The Cubs hoped to get the offense going in Game 3 of the NLDS against the Los Angeles Dodgers. They entered the game batting .222 as a team.
"We've gotten away from doing some of the things we've been doing during the year," Cubs hitting coach Gerald Perry said. "I know we have to start taking the ball the other way. I think we got a little too pull conscious."
Piniella recalls an at-bat he had in Game 3 of the 1981 World Series between his New York Yankees and the Dodgers at Dodger Stadium. The Yankees had won the first two games at Yankee Stadium and were facing Fernando Valenzuela.
"I'm hitting fifth with a couple men on and we already had a run in and we have a chance to put them away here," Piniella said. "I get 3-1 in the count and I said, 'I want to hit a home run,' instead of a double to right-center, and I hit into a nice double play. That's trying to overdo and not staying within yourself. Maybe we're doing a little bit of that."
The Dodgers won that game, 5-4, by the way, and rallied to win the series, 4-2.
During the regular season, the Cubs batted .278 and led the National League with 855 runs. That's the seventh highest run total for the team in the 133-year history of the franchise. They can hit with runners on.
"I don't know if it's trying too hard, I don't know if it's trying to do too much, I don't know if it's the opposition pitching, I don't know if it's the scouting on our players," Piniella said. "I don't know if we get cold at the wrong time. I do know that with 11 runs in five games it's hard to win."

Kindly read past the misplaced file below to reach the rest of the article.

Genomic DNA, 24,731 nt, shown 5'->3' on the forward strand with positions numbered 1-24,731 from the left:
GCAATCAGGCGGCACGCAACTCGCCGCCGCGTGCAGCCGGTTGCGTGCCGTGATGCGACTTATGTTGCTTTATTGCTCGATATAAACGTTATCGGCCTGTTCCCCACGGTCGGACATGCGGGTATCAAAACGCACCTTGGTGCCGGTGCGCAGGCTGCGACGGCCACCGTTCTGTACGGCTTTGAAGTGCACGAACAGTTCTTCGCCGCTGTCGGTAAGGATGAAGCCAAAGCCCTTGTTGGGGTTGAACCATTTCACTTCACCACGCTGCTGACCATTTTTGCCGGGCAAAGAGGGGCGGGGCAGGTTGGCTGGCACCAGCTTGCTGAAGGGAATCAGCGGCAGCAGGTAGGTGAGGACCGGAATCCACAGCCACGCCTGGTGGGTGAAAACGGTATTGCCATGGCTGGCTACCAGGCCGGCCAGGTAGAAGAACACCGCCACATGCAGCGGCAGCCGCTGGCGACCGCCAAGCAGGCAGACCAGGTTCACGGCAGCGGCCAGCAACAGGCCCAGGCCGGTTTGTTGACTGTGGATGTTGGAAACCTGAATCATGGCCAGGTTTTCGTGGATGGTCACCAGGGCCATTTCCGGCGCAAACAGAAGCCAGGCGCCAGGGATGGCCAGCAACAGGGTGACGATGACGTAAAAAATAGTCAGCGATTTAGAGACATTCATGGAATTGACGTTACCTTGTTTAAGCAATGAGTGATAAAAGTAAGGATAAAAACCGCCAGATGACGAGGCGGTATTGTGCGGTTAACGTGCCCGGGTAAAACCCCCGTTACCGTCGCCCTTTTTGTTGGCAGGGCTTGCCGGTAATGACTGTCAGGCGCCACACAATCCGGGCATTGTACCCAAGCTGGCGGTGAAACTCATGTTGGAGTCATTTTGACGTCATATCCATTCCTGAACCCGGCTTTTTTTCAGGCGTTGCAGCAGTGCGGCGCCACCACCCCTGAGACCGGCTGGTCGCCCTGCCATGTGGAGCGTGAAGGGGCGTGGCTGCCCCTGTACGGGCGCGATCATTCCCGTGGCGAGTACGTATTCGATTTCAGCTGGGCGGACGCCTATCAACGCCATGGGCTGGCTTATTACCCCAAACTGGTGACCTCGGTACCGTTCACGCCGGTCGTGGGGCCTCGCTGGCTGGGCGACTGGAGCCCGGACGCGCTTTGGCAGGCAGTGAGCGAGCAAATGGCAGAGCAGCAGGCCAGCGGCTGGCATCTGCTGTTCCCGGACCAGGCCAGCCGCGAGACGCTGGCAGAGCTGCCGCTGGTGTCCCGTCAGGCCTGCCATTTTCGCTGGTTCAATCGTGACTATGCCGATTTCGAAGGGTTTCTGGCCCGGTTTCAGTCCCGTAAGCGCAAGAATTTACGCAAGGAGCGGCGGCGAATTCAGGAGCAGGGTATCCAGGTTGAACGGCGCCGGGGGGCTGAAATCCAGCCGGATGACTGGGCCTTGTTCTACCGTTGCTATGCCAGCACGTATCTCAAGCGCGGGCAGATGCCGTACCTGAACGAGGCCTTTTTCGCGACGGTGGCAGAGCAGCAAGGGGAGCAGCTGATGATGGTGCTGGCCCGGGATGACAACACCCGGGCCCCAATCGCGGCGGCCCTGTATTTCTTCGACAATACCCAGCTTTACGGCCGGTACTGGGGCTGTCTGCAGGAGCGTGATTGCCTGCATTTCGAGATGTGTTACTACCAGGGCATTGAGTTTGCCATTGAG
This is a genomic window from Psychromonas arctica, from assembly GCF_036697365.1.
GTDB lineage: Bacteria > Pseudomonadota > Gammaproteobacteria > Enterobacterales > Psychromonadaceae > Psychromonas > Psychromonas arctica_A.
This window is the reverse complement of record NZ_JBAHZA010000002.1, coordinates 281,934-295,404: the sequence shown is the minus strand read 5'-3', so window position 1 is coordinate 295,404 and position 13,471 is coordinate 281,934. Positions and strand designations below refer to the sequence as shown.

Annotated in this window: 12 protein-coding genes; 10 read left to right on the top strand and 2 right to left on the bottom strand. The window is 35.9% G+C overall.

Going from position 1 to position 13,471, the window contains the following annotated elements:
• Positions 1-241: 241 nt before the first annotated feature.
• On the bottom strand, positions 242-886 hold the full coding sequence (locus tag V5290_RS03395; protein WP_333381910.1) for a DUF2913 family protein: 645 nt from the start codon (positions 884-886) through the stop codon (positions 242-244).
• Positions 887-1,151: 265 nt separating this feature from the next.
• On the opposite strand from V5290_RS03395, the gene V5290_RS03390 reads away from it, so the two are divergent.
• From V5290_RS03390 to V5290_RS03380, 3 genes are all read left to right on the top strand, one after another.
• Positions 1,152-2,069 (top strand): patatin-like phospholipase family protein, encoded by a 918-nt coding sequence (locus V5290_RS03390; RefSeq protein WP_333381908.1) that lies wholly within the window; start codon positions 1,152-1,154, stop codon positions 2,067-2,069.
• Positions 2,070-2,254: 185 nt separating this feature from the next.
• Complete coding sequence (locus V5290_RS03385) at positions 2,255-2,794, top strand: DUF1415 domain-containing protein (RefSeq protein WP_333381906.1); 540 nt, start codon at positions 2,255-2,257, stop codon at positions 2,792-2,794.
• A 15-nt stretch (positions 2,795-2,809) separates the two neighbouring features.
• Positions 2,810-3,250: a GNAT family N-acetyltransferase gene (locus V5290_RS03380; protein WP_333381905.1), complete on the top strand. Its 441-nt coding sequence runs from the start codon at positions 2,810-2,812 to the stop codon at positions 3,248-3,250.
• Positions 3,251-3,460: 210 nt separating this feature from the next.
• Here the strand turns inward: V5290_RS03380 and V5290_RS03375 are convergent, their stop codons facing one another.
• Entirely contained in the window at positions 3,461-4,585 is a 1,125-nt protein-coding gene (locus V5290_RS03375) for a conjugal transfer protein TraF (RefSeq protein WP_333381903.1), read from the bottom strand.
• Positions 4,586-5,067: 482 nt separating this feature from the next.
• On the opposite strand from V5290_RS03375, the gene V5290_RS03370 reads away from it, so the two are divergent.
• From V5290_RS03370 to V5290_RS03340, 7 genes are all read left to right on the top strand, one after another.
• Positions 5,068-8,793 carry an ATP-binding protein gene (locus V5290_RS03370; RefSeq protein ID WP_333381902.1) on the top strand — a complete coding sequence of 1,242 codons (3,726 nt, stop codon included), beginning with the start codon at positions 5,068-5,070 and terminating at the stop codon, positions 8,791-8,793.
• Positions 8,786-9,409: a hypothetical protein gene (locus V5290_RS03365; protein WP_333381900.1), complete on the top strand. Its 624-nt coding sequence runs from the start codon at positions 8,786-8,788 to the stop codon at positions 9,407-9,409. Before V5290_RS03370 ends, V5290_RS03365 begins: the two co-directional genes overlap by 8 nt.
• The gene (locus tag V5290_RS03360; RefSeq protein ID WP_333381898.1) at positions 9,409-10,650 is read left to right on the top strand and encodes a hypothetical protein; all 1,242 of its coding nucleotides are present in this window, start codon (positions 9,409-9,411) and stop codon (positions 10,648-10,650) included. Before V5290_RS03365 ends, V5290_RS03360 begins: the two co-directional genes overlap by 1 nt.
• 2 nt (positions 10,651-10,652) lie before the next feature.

The Cubs can't change their approach now and try to play small ball.
"We don't have that type of team," Piniella said. "We have a team that hits home runs, has got some power. We don't have all that much speed in the lineup. ... I said we were going to hit and run in this series, but we've fallen behind so early."
He has repeatedly said the Cubs shouldn't feel any pressure.
"To me, pressure is when you have doubt," Piniella said. "When you have doubt and lose some confidence, that creates pressure. If you're nice and relaxed and trust your abilities and you play, somebody's going to win and somebody's going to lose."
Carrie Muskat is a reporter for MLB.com. This story was not subject to the approval of Major League Baseball or its clubs.